11. Sibiu

One of Europe's best preserved medieval cities, Sibiu was dubbed the Red Citadel as Transylvania's first Saxon stronghold. Its bohemian blend of cobbled alleys and eye-popping squares comes with cultural treats like May's Jazz Festival, October film festival, Brukenthal gallery and Astra open-air architecture museum featuring 340 historic buildings. The strange eye-slit windows on its multicoloured houses are just as memorable.

12. Sighisoara

Enchanting as a fairytale film set, Sighisoara's technicolour 16th houses nestle on cafe-lined lanes overlooked by onion-domed churches and the gorgeous medieval Clock Tower. Trace 14th century citadel walls, delve the History Museum, then get a bite at Casa Dracula – a restaurant carved from the 1431 birthplace of the infamous Vlad Tepes. The atmospheric nearby Saxon villages of Viscri and Biertan are also must-sees.

13. Timisoara

This cosmopolitan park-filled city showcases chic modernist architectural style, notably Art Nouveau. Timisoara also takes performing arts seriously, with plentiful opera, dance and classical music. Its pioneering spirit has manifested in contrasting ways: the world’s first city to adopt electric street lights in 1884 – and Romania’s first city to rise against dictator Nicolae Ceasescu in 1989. The magical Apuseni mountains are within striking distance too.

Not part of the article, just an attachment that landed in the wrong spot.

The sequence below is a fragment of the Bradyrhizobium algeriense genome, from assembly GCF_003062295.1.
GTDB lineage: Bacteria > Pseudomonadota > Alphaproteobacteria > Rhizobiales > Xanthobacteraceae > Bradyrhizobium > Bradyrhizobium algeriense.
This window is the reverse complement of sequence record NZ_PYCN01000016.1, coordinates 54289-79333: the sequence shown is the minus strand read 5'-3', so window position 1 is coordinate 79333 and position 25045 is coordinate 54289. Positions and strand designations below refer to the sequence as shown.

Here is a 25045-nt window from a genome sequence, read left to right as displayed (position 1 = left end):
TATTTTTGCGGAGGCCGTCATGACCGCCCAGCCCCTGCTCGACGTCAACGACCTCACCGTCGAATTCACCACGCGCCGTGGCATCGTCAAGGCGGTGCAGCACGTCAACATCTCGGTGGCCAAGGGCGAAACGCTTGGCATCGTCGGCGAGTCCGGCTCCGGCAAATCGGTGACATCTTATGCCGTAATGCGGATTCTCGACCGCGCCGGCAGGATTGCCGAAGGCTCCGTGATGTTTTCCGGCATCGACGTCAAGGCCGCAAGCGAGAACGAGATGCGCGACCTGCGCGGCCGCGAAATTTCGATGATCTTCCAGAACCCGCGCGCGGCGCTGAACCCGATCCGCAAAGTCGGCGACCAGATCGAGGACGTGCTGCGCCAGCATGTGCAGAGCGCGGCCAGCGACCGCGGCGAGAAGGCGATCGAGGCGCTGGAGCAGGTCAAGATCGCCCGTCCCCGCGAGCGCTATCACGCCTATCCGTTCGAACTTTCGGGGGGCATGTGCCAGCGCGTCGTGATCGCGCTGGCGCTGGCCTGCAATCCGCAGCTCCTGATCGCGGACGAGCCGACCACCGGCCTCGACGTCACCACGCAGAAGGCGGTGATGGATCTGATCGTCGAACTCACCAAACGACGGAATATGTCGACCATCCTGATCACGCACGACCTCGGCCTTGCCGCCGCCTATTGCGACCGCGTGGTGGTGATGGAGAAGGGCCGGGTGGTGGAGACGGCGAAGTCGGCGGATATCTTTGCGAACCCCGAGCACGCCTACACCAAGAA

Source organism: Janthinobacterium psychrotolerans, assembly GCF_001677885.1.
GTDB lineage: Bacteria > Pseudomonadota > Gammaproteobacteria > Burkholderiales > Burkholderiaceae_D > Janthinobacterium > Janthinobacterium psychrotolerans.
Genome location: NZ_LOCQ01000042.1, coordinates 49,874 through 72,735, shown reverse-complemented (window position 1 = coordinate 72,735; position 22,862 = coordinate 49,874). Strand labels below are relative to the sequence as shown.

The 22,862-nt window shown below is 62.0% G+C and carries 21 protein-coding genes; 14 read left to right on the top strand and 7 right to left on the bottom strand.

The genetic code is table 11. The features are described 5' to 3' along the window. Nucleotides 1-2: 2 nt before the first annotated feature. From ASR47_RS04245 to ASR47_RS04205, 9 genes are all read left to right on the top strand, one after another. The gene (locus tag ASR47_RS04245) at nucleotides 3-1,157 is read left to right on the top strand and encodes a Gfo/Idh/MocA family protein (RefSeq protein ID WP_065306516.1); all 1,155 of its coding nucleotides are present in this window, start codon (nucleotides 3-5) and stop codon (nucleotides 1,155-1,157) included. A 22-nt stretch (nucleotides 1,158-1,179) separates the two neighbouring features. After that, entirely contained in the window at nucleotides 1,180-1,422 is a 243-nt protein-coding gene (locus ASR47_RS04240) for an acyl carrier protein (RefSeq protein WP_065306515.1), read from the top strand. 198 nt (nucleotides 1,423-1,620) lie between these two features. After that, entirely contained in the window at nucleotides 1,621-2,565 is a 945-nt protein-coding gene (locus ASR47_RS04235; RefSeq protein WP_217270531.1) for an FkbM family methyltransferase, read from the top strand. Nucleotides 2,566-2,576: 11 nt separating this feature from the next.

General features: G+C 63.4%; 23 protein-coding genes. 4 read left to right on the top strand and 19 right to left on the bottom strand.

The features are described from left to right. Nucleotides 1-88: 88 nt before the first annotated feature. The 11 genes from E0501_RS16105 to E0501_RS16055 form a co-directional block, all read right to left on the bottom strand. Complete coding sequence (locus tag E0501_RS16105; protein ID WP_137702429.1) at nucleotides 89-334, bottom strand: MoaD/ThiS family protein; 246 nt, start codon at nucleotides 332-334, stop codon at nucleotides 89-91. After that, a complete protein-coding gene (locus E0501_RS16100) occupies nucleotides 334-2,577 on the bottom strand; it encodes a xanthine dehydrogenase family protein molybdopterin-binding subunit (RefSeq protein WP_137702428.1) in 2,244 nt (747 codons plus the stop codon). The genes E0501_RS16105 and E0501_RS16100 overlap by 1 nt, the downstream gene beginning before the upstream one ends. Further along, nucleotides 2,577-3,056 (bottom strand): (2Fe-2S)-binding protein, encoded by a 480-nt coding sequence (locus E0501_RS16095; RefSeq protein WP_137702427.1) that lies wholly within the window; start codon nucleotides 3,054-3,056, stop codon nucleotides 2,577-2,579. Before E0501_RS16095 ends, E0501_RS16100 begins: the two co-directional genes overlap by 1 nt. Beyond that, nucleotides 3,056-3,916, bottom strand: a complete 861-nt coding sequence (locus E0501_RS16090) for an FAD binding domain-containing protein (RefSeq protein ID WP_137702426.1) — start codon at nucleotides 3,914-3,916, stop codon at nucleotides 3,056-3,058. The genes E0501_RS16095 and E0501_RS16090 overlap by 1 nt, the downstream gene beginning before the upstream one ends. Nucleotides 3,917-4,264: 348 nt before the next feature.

Travel Team
If you'd like to chat about Romania or need help finding a holiday to suit you we're very happy to help.

Travel times in Romania

The following times give you a rough idea of the travel times between the main attractions in Romania by train, boat and foot.

Bucharest – Brasov: 2 hours 40 min by train Bucharest – Sighisoara: 5 hours by train Bucharest – Constanta: 2 hours by train Tulcea – Sulina (stopping at Crisan): 1 hour 30 mins by hydrofoil Tulcea – Sfantu Gheorghe: 2 hours by fast ferry Omu – Bran: 8 hours hiking
Written by Norman Miller
Photo credits: [Page banner: andrea floris] [Apunsi Natural Park: George Damian] [Brasov: Rachel Titiriga] [Bucharest: Fusion-of-horizons] [Bucovina: Costel Slincu] [Carpathian Mountains: Aleksander Dragnes] [Constanta: Gabriel] [Danube Delta: Steve Slater] [Dobrogea: Fusion-of-horizons] [Maramures: Remus Pereni] [Retezat National Park: pgpdesign (paul)] [Sibiu: Camil Chircolas] [Sighisoara: Emmanuel DYAN] [Timisoara: George Damian]